The work of explaining Donald Trump would seem nearly done. The sheer tonnage of analysis on him outpaces any other modern presidential candidate, not merely because of his own peculiarity but also because of the algorithmic enormity of the internet, where the long form essay on Trump has become a rite of passage for anyone with a byline. Despite the vastness of this critical record, many of the accounts of Trump’s ascendance can be summarized in one word: economics. Yet the numbers complicate the argument that income or education levels predict Trump support or that working-class whites support him disproportionately. The results of 87,000 interviews conducted by Gallup reveal that those who like Trump are under no greater economic distress or immigration-related anxiety than those who oppose him. Trump supporters do not have lower incomes or higher unemployment levels than other Americans.

Religionists will be familiar with this dissonance. If you believe in Marian apparitions, throw yourself on a funeral pyre, pray five times a day, or speak in tongues, you supposedly do so because you are poor and hungry for epic consequence. Yet, it just isn’t so. There are rich Muslims and poor Muslims; rich Pentecostals and poor Pentecostals. And as we know, there are wealthy Trump supporters and poor Trump supporters. Earlier this year, primary exit polls revealed that Trump voters were, in fact, more affluent than most Americans, with a median household income of $72,000—higher than that of Hillary Clinton or Bernie Sanders supporters. Forty-four percent of them had college degrees, well above the national average of 33 percent among whites or 29 percent overall.

These facts haven’t stopped pundits and journalists from pushing the story about the white working class’s giddy embrace of Trump. We like that story because it’s one that comforts us into believing that a liberal education begets liberal political thinking, and that a living wage could soothe the vulnerable. It’s nicer to believe that someone trusts in something irrational because they lack food or shelter or health insurance. It’s harder to understand why the world-class physicist is also an evangelical or a college-educated Army officer is voting for Trump.

Why those who support Trump do so can be captured by perspectives on income, not income itself; by perspectives on race and immigration, not by racial identity; by a sense that everybody else is wrong for the job, even if he is not quite right for it. Consider: 63 percent of Trump voters favor revoking birthright citizenship (compared to the 51 percent in the overall Republican National Committee (GOP) electorate). Sixty-six percent of Trump supporters claim that President Barack Obama is a Muslim—twelve points higher than the overall GOP figure.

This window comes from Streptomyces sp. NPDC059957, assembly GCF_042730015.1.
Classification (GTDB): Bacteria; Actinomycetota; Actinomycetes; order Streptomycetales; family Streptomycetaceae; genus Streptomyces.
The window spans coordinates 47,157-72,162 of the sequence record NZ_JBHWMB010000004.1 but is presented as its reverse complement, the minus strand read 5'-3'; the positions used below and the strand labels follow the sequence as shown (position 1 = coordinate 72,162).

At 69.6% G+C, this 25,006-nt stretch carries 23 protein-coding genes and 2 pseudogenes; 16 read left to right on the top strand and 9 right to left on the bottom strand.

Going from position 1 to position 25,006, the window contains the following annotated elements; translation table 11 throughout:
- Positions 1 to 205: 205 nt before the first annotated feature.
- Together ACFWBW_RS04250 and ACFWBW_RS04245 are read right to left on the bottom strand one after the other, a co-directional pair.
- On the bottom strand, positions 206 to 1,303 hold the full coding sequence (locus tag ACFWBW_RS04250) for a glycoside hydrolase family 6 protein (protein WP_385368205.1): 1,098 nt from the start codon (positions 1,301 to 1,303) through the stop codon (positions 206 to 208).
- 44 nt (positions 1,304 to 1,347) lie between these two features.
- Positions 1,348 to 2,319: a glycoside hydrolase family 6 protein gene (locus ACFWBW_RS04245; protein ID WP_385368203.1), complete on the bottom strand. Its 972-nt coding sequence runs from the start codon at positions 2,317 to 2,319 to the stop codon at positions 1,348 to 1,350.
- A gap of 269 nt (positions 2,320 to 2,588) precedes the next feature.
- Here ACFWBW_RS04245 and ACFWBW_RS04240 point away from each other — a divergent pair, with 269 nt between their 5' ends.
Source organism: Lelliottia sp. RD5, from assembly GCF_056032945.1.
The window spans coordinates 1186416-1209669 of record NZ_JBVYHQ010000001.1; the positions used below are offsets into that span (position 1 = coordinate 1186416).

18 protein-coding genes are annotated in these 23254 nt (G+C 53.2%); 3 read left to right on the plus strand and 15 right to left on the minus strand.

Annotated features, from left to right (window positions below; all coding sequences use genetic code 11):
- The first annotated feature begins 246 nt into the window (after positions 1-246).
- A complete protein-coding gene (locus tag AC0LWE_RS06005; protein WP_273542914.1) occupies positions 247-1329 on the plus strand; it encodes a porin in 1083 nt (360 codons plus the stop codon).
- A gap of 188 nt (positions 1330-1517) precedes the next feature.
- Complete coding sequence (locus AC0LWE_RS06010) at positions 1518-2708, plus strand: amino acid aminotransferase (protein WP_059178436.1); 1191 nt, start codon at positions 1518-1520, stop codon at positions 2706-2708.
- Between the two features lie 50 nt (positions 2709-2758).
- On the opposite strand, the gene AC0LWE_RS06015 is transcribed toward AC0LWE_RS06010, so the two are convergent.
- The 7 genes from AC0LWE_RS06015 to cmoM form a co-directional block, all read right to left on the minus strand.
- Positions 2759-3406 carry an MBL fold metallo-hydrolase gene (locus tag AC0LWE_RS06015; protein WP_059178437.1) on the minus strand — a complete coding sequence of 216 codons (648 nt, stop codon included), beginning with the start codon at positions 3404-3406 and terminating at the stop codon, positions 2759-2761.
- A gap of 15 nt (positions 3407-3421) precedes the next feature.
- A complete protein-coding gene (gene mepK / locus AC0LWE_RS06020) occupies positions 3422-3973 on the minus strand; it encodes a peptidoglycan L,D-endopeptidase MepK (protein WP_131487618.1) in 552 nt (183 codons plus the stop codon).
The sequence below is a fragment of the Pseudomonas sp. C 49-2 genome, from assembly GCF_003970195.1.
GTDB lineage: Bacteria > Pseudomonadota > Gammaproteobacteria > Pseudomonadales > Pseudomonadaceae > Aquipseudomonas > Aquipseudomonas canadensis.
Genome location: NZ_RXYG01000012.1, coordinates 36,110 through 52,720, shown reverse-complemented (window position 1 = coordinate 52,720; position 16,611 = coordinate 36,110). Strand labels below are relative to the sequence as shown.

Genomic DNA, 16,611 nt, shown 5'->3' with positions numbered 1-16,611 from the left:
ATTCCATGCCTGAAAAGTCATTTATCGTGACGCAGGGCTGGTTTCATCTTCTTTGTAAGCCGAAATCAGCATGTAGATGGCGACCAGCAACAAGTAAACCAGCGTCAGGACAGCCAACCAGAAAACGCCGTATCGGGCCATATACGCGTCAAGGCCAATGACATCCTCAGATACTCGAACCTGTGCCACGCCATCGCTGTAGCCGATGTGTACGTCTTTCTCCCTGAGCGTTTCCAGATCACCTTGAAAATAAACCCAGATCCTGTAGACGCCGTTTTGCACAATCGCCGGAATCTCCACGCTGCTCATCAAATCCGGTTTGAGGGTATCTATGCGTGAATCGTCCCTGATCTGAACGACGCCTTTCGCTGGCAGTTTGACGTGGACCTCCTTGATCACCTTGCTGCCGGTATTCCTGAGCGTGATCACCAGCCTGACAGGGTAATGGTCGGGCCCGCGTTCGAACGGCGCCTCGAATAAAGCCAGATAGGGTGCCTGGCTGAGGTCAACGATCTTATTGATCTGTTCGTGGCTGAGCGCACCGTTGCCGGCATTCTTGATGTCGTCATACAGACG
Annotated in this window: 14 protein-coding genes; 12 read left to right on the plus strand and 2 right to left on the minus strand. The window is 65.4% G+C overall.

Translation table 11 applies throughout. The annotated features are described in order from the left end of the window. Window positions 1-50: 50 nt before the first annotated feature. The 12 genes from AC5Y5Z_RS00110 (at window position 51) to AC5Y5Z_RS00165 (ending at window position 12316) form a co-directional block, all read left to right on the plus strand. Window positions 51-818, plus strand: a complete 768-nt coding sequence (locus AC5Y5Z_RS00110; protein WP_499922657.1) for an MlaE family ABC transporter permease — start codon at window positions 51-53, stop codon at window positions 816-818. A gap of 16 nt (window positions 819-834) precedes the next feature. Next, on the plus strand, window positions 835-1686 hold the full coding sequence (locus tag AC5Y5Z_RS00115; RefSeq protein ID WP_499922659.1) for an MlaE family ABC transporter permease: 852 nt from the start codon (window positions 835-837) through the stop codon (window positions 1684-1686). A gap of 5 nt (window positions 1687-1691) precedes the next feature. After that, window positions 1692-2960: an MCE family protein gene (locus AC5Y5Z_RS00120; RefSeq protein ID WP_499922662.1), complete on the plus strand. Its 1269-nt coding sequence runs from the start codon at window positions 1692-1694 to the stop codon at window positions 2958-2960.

These perspectival shards press us to think about what organizes groups to adhere to ideas that seem senseless to those outside the group; to observe, as well, the fear of those groups. They press us to think, among other things, about religion. Sociologists have observed that there is no better way to strengthen a collectivity than to galvanize its relationship to those outside of it. In his essay on the point, The True Believer (1951), Eric Hoffer pursued what seems obvious: that hatred “is the most accessible and comprehensive of all unifying agents.” As he writes: “Mass movements can rise and spread without belief in a God, but never without belief in a devil.” Why would people choose to embrace hate? Hoffer puts it starkly: Hate gives new freedom. If you’ve allied your individuality to a powerful whole, you experience “new freedom—freedom to hate, bully, lie, torture, murder and betray without shame and remorse.” The process of becoming unified frees individuals from “the vague stirrings of decency that go with individual judgment.” Racism and bigotry consolidate hate into a single lurking cartoon figure: the angry black woman, the pedophile homosexual, the Muslim terrorist.

“They” (group members) stereotype and vilify each other. At the same time, “we” (analysts) do not readily admit our own general fear of collectivity—how we are uncomfortable in the face of those who have bonded together in common cause to do something. In addition, Hoffer’s analysis does not take into account the mimicry among groups, as well as those who study them.

Antisemitism is one of Trump’s many racially charged idioms. Recently, Kati Curts has analyzed anti-Semitic representations in automobile magnate Henry Ford’s print media, finding that these representations were central to Ford’s response to what he perceived as Jewish dominance of industry, finance, and media. Ford did not just prosecute this aim in writing scurrilous things about the “international Jew.” Embedded within his entire system of mass production was a series of assignments about which were the right bodies to make the machines that would manifest our national greatness. These international Jews were “men without countries,” inventors and manipulators of the money system of the world, who used their power to promote war—because “no matter who lost, they stood to win.”